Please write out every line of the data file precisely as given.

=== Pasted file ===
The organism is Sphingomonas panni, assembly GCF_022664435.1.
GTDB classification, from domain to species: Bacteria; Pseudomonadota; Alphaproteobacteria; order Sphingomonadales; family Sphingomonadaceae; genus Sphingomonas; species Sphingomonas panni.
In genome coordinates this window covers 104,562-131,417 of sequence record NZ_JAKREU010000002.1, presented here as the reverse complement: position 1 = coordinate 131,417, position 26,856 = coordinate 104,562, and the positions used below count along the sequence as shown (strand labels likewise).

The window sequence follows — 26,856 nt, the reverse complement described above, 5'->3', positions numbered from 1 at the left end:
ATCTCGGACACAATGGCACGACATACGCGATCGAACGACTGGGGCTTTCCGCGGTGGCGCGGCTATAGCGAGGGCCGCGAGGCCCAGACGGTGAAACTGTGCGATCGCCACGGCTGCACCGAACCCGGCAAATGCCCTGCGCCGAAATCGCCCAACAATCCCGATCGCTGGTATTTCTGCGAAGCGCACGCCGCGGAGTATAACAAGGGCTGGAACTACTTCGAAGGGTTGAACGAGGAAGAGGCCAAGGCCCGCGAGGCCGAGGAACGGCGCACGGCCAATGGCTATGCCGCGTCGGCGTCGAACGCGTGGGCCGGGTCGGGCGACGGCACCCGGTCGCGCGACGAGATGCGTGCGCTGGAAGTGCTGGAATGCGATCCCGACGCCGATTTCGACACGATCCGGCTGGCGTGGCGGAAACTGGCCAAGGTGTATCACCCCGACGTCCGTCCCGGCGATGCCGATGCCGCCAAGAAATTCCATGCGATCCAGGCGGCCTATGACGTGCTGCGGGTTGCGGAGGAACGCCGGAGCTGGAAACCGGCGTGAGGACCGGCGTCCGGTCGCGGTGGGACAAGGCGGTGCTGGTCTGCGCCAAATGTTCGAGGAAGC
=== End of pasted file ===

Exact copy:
The organism is Sphingomonas panni, assembly GCF_022664435.1.
GTDB classification, from domain to species: Bacteria; Pseudomonadota; Alphaproteobacteria; order Sphingomonadales; family Sphingomonadaceae; genus Sphingomonas; species Sphingomonas panni.
In genome coordinates this window covers 104,562-131,417 of sequence record NZ_JAKREU010000002.1, presented here as the reverse complement: position 1 = coordinate 131,417, position 26,856 = coordinate 104,562, and the positions used below count along the sequence as shown (strand labels likewise).

The window sequence follows — 26,856 nt, the reverse complement described above, 5'->3', positions numbered from 1 at the left end:
ATCTCGGACACAATGGCACGACATACGCGATCGAACGACTGGGGCTTTCCGCGGTGGCGCGGCTATAGCGAGGGCCGCGAGGCCCAGACGGTGAAACTGTGCGATCGCCACGGCTGCACCGAACCCGGCAAATGCCCTGCGCCGAAATCGCCCAACAATCCCGATCGCTGGTATTTCTGCGAAGCGCACGCCGCGGAGTATAACAAGGGCTGGAACTACTTCGAAGGGTTGAACGAGGAAGAGGCCAAGGCCCGCGAGGCCGAGGAACGGCGCACGGCCAATGGCTATGCCGCGTCGGCGTCGAACGCGTGGGCCGGGTCGGGCGACGGCACCCGGTCGCGCGACGAGATGCGTGCGCTGGAAGTGCTGGAATGCGATCCCGACGCCGATTTCGACACGATCCGGCTGGCGTGGCGGAAACTGGCCAAGGTGTATCACCCCGACGTCCGTCCCGGCGATGCCGATGCCGCCAAGAAATTCCATGCGATCCAGGCGGCCTATGACGTGCTGCGGGTTGCGGAGGAACGCCGGAGCTGGAAACCGGCGTGAGGACCGGCGTCCGGTCGCGGTGGGACAAGGCGGTGCTGGTCTGCGCCAAATGTTCGAGGAAGC